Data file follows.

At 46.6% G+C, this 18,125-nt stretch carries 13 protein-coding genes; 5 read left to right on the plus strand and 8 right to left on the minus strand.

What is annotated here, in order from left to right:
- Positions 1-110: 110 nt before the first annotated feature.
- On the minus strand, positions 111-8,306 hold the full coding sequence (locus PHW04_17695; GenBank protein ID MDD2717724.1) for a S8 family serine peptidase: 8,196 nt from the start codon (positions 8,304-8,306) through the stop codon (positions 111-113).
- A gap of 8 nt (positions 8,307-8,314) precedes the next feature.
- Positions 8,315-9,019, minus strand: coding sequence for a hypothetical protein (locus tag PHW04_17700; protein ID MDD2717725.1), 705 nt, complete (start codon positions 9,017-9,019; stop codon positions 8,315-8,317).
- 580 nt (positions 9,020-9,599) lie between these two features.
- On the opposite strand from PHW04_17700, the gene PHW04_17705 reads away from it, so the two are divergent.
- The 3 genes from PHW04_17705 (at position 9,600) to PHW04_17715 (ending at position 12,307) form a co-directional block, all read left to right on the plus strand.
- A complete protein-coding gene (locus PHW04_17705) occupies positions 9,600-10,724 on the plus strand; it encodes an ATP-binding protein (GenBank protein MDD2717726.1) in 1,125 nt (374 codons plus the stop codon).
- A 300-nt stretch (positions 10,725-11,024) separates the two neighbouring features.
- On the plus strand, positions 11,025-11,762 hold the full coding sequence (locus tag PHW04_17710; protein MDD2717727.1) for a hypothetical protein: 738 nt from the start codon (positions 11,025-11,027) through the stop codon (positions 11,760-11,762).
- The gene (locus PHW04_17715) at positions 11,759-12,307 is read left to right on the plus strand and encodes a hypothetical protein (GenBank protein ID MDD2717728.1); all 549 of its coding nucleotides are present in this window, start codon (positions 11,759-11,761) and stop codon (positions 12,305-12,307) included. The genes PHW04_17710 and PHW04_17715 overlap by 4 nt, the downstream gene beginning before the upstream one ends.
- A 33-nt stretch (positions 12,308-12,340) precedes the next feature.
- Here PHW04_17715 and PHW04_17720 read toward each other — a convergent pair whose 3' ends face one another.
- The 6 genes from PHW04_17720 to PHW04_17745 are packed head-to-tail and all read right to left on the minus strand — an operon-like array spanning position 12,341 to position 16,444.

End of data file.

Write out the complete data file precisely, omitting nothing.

At 46.6% G+C, this 18,125-nt stretch carries 13 protein-coding genes; 5 read left to right on the plus strand and 8 right to left on the minus strand.

What is annotated here, in order from left to right:
- Positions 1-110: 110 nt before the first annotated feature.
- On the minus strand, positions 111-8,306 hold the full coding sequence (locus PHW04_17695; GenBank protein ID MDD2717724.1) for a S8 family serine peptidase: 8,196 nt from the start codon (positions 8,304-8,306) through the stop codon (positions 111-113).
- A gap of 8 nt (positions 8,307-8,314) precedes the next feature.
- Positions 8,315-9,019, minus strand: coding sequence for a hypothetical protein (locus tag PHW04_17700; protein ID MDD2717725.1), 705 nt, complete (start codon positions 9,017-9,019; stop codon positions 8,315-8,317).
- 580 nt (positions 9,020-9,599) lie between these two features.
- On the opposite strand from PHW04_17700, the gene PHW04_17705 reads away from it, so the two are divergent.
- The 3 genes from PHW04_17705 (at position 9,600) to PHW04_17715 (ending at position 12,307) form a co-directional block, all read left to right on the plus strand.
- A complete protein-coding gene (locus PHW04_17705) occupies positions 9,600-10,724 on the plus strand; it encodes an ATP-binding protein (GenBank protein MDD2717726.1) in 1,125 nt (374 codons plus the stop codon).
- A 300-nt stretch (positions 10,725-11,024) separates the two neighbouring features.
- On the plus strand, positions 11,025-11,762 hold the full coding sequence (locus tag PHW04_17710; protein MDD2717727.1) for a hypothetical protein: 738 nt from the start codon (positions 11,025-11,027) through the stop codon (positions 11,760-11,762).
- The gene (locus PHW04_17715) at positions 11,759-12,307 is read left to right on the plus strand and encodes a hypothetical protein (GenBank protein ID MDD2717728.1); all 549 of its coding nucleotides are present in this window, start codon (positions 11,759-11,761) and stop codon (positions 12,305-12,307) included. The genes PHW04_17710 and PHW04_17715 overlap by 4 nt, the downstream gene beginning before the upstream one ends.
- A 33-nt stretch (positions 12,308-12,340) precedes the next feature.
- Here PHW04_17715 and PHW04_17720 read toward each other — a convergent pair whose 3' ends face one another.
- The 6 genes from PHW04_17720 to PHW04_17745 are packed head-to-tail and all read right to left on the minus strand — an operon-like array spanning position 12,341 to position 16,444.